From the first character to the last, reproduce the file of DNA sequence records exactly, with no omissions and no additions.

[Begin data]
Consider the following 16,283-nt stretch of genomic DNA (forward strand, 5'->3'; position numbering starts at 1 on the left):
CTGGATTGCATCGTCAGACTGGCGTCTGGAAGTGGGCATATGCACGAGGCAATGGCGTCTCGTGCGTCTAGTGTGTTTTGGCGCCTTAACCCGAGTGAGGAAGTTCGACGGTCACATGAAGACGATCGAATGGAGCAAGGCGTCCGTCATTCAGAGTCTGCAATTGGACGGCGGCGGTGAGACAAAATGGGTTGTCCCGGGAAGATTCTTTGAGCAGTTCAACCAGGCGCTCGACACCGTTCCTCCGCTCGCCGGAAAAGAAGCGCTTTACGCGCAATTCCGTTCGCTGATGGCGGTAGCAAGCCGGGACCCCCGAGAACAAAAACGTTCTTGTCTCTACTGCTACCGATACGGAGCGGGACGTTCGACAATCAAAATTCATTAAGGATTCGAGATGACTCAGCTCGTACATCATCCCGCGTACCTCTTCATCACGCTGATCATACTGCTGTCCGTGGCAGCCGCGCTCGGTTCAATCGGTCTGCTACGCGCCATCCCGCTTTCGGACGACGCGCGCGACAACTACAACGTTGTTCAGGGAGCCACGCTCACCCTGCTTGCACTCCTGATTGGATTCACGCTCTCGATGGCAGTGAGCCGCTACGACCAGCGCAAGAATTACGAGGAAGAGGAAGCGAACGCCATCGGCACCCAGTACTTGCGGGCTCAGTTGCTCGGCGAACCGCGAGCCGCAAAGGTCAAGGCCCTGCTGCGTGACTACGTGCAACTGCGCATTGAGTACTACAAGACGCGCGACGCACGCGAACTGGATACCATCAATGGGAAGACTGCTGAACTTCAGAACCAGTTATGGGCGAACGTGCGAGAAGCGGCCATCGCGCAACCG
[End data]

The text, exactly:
Consider the following 16,283-nt stretch of genomic DNA (forward strand, 5'->3'; position numbering starts at 1 on the left):
CTGGATTGCATCGTCAGACTGGCGTCTGGAAGTGGGCATATGCACGAGGCAATGGCGTCTCGTGCGTCTAGTGTGTTTTGGCGCCTTAACCCGAGTGAGGAAGTTCGACGGTCACATGAAGACGATCGAATGGAGCAAGGCGTCCGTCATTCAGAGTCTGCAATTGGACGGCGGCGGTGAGACAAAATGGGTTGTCCCGGGAAGATTCTTTGAGCAGTTCAACCAGGCGCTCGACACCGTTCCTCCGCTCGCCGGAAAAGAAGCGCTTTACGCGCAATTCCGTTCGCTGATGGCGGTAGCAAGCCGGGACCCCCGAGAACAAAAACGTTCTTGTCTCTACTGCTACCGATACGGAGCGGGACGTTCGACAATCAAAATTCATTAAGGATTCGAGATGACTCAGCTCGTACATCATCCCGCGTACCTCTTCATCACGCTGATCATACTGCTGTCCGTGGCAGCCGCGCTCGGTTCAATCGGTCTGCTACGCGCCATCCCGCTTTCGGACGACGCGCGCGACAACTACAACGTTGTTCAGGGAGCCACGCTCACCCTGCTTGCACTCCTGATTGGATTCACGCTCTCGATGGCAGTGAGCCGCTACGACCAGCGCAAGAATTACGAGGAAGAGGAAGCGAACGCCATCGGCACCCAGTACTTGCGGGCTCAGTTGCTCGGCGAACCGCGAGCCGCAAAGGTCAAGGCCCTGCTGCGTGACTACGTGCAACTGCGCATTGAGTACTACAAGACGCGCGACGCACGCGAACTGGATACCATCAATGGGAAGACTGCTGAACTTCAGAACCAGTTATGGGCGAACGTGCGAGAAGCGGCCATCGCGCAACCG